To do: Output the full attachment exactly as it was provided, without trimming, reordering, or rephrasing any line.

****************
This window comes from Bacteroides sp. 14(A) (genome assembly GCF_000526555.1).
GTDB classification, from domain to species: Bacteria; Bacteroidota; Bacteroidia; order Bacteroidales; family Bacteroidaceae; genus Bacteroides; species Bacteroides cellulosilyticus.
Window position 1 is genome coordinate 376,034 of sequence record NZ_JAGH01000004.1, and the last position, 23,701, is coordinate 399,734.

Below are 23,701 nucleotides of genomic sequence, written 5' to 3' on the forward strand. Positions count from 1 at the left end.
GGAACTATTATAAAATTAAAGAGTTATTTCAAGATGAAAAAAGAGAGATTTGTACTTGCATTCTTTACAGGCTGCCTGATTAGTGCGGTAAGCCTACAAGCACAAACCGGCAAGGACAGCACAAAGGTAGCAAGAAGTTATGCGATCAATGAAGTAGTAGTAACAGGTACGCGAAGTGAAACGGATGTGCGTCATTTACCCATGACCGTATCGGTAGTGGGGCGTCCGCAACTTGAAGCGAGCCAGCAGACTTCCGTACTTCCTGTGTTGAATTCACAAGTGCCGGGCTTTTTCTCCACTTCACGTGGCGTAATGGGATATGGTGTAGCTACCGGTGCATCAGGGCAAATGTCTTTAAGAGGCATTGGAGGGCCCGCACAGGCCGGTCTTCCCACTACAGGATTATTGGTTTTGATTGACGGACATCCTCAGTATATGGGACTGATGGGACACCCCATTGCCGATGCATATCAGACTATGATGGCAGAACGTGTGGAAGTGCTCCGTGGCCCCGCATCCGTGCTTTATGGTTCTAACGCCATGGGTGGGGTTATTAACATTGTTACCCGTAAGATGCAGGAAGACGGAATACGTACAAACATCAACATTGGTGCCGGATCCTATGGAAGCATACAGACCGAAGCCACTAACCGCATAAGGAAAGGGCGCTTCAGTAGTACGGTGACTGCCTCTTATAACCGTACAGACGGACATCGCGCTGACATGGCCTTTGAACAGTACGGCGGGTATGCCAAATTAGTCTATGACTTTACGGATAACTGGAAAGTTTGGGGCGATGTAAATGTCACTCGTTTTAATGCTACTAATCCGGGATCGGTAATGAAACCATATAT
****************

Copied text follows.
This window comes from Bacteroides sp. 14(A) (genome assembly GCF_000526555.1).
GTDB classification, from domain to species: Bacteria; Bacteroidota; Bacteroidia; order Bacteroidales; family Bacteroidaceae; genus Bacteroides; species Bacteroides cellulosilyticus.
Window position 1 is genome coordinate 376,034 of sequence record NZ_JAGH01000004.1, and the last position, 23,701, is coordinate 399,734.

Below are 23,701 nucleotides of genomic sequence, written 5' to 3' on the forward strand. Positions count from 1 at the left end.
GGAACTATTATAAAATTAAAGAGTTATTTCAAGATGAAAAAAGAGAGATTTGTACTTGCATTCTTTACAGGCTGCCTGATTAGTGCGGTAAGCCTACAAGCACAAACCGGCAAGGACAGCACAAAGGTAGCAAGAAGTTATGCGATCAATGAAGTAGTAGTAACAGGTACGCGAAGTGAAACGGATGTGCGTCATTTACCCATGACCGTATCGGTAGTGGGGCGTCCGCAACTTGAAGCGAGCCAGCAGACTTCCGTACTTCCTGTGTTGAATTCACAAGTGCCGGGCTTTTTCTCCACTTCACGTGGCGTAATGGGATATGGTGTAGCTACCGGTGCATCAGGGCAAATGTCTTTAAGAGGCATTGGAGGGCCCGCACAGGCCGGTCTTCCCACTACAGGATTATTGGTTTTGATTGACGGACATCCTCAGTATATGGGACTGATGGGACACCCCATTGCCGATGCATATCAGACTATGATGGCAGAACGTGTGGAAGTGCTCCGTGGCCCCGCATCCGTGCTTTATGGTTCTAACGCCATGGGTGGGGTTATTAACATTGTTACCCGTAAGATGCAGGAAGACGGAATACGTACAAACATCAACATTGGTGCCGGATCCTATGGAAGCATACAGACCGAAGCCACTAACCGCATAAGGAAAGGGCGCTTCAGTAGTACGGTGACTGCCTCTTATAACCGTACAGACGGACATCGCGCTGACATGGCCTTTGAACAGTACGGCGGGTATGCCAAATTAGTCTATGACTTTACGGATAACTGGAAAGTTTGGGGCGATGTAAATGTCACTCGTTTTAATGCTACTAATCCGGGATCGGTAATGAAACCATATAT